UNBC Receives Funding to Research Best Uses for Pine Beetle-Infested Wood

A research project at the University of Northern British Columbia (UNBC) will be receiving $100,000 to study the best uses for stands of timber killed by the mountain pine beetle. The project, led by UNBC Ecosystem Science and Management professor Art Fredeen, involves researchers from UNBC, UBC, and the Canadian Centre for Policy Alternatives. The research aims to assist policy-makers and forest-users in achieving the best balance when utilizing BC's forest resource. Specifically, it attempts to increase understanding of when and where it makes sense to harvest beetle-attacked forests.

The award--to be split over two years--is part of $450,000 in new research funding announced by the Pacific Institute for Climate Solutions (PICS). The goal is to aid studies on the impact of climate change on the province's forests and find more sustainable management practices.

"Many parties, including the BC government, independent power producers, and the forestry industry, have advocated for the production of energy from wood, driven largely by the mountain pine beetle outbreak and the fate of an estimated 675 million cubic metres of pine in the province," says Dr. Fredeen. "However, new research indicates that these attacked pine stands are far from lifeless, and in many cases are already carbon sinks, in addition to their providing quality lumber and bioenergy fuel."


Scientists: Despite beetle epidemic, forest resilient

University of Wyoming professor Dan Tinker clicked the power point slide at Friday's Future Forests Summit to bring up a grim photograph.

Reminiscent of scenes from movies set in post apocalyptic worlds, the image showed a forest so destroyed by wind and fire that only a few hopeless stumps still stood, silhouetted against the sky.

It was a photo of Yellowstone National Park in the wake of the 1988 wildfire.


Empire of the beetle

Anyone who has driven through central BC recently knows what mountain pine beetles can do to a forest. Huge swaths of dead trees now blanket entire mountainsides in red. British Columbia's bark beetle outbreak was unprecedented, and it didn't take long before the insects began dropping in on Alberta.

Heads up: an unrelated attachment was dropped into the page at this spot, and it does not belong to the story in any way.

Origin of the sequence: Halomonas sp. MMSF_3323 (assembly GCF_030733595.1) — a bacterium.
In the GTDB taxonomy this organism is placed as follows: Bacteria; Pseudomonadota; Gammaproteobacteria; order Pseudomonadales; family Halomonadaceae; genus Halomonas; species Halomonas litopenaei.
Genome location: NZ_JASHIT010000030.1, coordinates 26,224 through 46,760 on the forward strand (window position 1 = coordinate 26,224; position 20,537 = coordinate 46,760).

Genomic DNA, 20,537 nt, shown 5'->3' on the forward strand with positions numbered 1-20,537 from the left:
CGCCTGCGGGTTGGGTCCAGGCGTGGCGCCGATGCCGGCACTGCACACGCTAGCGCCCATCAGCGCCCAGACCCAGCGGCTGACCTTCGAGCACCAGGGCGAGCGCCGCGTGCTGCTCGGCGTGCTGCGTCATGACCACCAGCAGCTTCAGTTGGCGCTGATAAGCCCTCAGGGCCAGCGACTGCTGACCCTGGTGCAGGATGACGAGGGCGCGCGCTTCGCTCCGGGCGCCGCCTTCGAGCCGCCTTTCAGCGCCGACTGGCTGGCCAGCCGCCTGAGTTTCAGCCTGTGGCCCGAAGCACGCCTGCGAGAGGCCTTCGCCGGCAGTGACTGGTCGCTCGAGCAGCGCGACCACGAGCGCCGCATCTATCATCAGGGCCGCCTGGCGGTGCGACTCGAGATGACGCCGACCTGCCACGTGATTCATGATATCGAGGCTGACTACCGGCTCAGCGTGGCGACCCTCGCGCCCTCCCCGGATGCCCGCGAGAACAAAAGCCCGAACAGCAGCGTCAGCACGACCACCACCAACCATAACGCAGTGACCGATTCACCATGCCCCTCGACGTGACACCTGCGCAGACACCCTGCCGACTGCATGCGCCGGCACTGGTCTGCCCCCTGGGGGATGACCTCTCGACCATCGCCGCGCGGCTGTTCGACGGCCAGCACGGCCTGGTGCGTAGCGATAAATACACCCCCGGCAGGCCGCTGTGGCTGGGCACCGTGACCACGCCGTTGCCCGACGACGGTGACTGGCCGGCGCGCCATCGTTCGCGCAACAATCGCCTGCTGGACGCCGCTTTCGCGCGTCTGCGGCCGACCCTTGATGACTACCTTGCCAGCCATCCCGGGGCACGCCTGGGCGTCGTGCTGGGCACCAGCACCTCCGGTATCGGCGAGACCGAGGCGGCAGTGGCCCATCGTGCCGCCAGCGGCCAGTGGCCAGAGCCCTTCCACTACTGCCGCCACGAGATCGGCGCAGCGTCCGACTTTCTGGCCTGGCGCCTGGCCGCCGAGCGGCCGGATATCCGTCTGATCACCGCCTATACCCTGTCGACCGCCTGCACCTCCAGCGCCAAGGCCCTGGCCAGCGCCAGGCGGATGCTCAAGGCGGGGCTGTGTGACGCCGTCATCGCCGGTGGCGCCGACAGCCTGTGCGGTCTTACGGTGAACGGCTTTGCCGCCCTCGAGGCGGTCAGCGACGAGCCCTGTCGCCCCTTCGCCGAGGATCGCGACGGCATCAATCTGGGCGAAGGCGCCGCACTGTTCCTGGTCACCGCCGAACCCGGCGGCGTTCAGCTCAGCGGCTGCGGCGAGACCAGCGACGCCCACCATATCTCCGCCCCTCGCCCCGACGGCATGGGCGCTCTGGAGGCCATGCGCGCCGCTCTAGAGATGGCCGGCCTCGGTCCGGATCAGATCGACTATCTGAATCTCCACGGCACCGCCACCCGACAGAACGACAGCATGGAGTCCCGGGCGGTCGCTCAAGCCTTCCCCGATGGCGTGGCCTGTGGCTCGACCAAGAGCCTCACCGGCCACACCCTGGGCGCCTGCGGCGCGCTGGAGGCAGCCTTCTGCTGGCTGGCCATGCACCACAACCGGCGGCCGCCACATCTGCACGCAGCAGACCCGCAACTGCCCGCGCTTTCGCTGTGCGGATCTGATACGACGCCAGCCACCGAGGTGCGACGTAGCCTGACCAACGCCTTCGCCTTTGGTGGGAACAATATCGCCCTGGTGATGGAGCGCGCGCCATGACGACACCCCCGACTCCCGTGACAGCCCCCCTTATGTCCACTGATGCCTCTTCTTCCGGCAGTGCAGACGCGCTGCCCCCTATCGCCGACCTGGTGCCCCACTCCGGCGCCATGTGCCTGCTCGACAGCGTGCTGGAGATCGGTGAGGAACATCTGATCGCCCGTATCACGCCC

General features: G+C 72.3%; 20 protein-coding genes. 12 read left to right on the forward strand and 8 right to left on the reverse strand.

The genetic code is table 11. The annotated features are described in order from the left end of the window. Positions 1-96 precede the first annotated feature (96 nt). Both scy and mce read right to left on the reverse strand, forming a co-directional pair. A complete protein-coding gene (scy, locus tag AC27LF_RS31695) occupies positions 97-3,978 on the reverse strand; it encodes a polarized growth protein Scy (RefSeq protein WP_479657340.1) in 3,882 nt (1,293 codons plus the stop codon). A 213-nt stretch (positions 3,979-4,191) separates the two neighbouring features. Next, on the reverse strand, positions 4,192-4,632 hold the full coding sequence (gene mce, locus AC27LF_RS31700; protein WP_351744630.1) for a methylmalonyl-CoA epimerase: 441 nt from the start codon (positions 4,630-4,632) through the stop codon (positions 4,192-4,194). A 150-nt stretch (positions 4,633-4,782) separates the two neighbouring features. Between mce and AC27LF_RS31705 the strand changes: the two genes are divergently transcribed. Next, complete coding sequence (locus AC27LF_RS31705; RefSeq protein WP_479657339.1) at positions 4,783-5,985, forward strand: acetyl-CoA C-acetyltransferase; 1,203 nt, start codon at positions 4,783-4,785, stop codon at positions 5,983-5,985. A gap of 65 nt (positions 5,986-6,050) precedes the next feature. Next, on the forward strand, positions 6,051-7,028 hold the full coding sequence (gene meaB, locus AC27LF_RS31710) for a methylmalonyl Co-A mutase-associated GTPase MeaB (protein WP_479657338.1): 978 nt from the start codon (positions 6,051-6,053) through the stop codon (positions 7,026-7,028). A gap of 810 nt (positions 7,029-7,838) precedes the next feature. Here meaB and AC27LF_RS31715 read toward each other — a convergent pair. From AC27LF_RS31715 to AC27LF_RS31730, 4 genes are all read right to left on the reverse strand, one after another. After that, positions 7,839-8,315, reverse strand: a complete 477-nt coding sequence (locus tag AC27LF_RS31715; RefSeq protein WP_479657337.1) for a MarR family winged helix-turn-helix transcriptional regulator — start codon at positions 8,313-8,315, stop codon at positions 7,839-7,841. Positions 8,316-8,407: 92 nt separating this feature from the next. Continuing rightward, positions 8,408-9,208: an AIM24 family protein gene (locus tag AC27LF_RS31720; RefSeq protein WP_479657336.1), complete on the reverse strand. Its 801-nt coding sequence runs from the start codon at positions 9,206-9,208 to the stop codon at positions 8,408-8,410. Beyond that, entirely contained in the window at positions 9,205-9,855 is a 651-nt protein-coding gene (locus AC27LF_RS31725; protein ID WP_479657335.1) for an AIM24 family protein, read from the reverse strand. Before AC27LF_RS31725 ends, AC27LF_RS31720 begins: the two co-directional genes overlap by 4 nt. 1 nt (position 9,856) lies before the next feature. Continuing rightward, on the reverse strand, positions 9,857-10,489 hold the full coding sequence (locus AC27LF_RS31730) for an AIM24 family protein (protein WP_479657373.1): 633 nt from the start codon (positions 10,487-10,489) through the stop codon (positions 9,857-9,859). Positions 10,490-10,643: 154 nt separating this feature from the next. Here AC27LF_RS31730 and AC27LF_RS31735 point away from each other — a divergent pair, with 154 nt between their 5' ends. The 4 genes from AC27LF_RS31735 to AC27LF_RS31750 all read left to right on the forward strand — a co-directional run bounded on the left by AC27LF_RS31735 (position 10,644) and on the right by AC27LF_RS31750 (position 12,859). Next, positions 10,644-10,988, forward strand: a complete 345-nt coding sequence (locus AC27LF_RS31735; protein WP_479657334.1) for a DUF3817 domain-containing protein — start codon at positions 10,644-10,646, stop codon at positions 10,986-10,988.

While there's a temptation to think of mountain pine beetles as a BC problem that has begun to seep into Alberta from next door, Andrew Nikiforuk makes clear in his new book, Empire of the Beetle, that nothing could be further from the truth. While bark beetles are a natural, healthy part of forest ecosystems, in recent decades outbreaks have been growing in severity and the insects have started popping up in areas where they have never been seen before. In the 1990s they wiped out more than 200 million trees in Alaska before crossing the border into the Yukon and wreaking havoc with an ecosystem that had never seen them before. In the 2000s they hit Oregon, Idaho, Wyoming, Montana, Arizona, New Mexico and Colorado. The outbreak in BC may be close to home, but it is far from an isolated incident.

Nikiforuk spent two years crisscrossing the continent in search of bark beetles and the people whose lives they've changed. While government and industry are quick to tally the economic costs of lost timber, it soon became clear that the true impact is on the psyches of ordinary people. In Alaska, a couple who built their home amongst a cathedral of towering Sitka spruce packs up and leaves, heartbroken by the loss of their trees. In central BC, school children begin colouring the lodgepole pines in their drawings red rather than green. An artist organizes a touring exhibition of work commemorating the lost forests which sees visitors leave in tears. The financial costs may be huge, but the communities that have been affected by bark beetles need far more than economic help.


A complicated balance

As humans, we use the forest in many ways, benefitting from the resources it offers to business, tourism, housing and recreation. Still, we are only one part of a large, diverse population that calls the Black Hills home.

We share the forest with the pine beetle as well as the pine marten. Goshawks, deer, elk, trout, even snails and uncountable insects hang their hats in the vast acres of equally diverse tree species that make up our forest.